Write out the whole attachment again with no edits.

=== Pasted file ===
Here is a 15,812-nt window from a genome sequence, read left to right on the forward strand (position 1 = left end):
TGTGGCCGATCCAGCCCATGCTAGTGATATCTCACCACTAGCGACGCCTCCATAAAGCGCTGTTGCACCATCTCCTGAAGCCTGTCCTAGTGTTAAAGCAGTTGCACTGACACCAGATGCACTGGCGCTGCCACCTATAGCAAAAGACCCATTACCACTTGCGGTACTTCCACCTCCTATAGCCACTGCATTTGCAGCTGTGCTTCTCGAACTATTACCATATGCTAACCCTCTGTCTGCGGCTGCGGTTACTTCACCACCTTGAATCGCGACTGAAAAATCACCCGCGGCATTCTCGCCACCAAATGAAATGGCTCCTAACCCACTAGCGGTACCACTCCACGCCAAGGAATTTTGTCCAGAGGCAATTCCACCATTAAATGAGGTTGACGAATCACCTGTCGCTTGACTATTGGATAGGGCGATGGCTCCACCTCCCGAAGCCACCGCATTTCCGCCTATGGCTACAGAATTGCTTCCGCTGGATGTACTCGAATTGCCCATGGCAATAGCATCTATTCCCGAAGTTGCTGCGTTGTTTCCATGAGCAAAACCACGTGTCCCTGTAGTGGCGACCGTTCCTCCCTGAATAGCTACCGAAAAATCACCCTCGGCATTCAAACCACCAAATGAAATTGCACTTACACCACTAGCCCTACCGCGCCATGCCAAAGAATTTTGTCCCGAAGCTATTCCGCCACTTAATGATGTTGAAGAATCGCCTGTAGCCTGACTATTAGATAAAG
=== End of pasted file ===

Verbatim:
Here is a 15,812-nt window from a genome sequence, read left to right on the forward strand (position 1 = left end):
TGTGGCCGATCCAGCCCATGCTAGTGATATCTCACCACTAGCGACGCCTCCATAAAGCGCTGTTGCACCATCTCCTGAAGCCTGTCCTAGTGTTAAAGCAGTTGCACTGACACCAGATGCACTGGCGCTGCCACCTATAGCAAAAGACCCATTACCACTTGCGGTACTTCCACCTCCTATAGCCACTGCATTTGCAGCTGTGCTTCTCGAACTATTACCATATGCTAACCCTCTGTCTGCGGCTGCGGTTACTTCACCACCTTGAATCGCGACTGAAAAATCACCCGCGGCATTCTCGCCACCAAATGAAATGGCTCCTAACCCACTAGCGGTACCACTCCACGCCAAGGAATTTTGTCCAGAGGCAATTCCACCATTAAATGAGGTTGACGAATCACCTGTCGCTTGACTATTGGATAGGGCGATGGCTCCACCTCCCGAAGCCACCGCATTTCCGCCTATGGCTACAGAATTGCTTCCGCTGGATGTACTCGAATTGCCCATGGCAATAGCATCTATTCCCGAAGTTGCTGCGTTGTTTCCATGAGCAAAACCACGTGTCCCTGTAGTGGCGACCGTTCCTCCCTGAATAGCTACCGAAAAATCACCCTCGGCATTCAAACCACCAAATGAAATTGCACTTACACCACTAGCCCTACCGCGCCATGCCAAAGAATTTTGTCCCGAAGCTATTCCGCCACTTAATGATGTTGAAGAATCGCCTGTAGCCTGACTATTAGATAAAG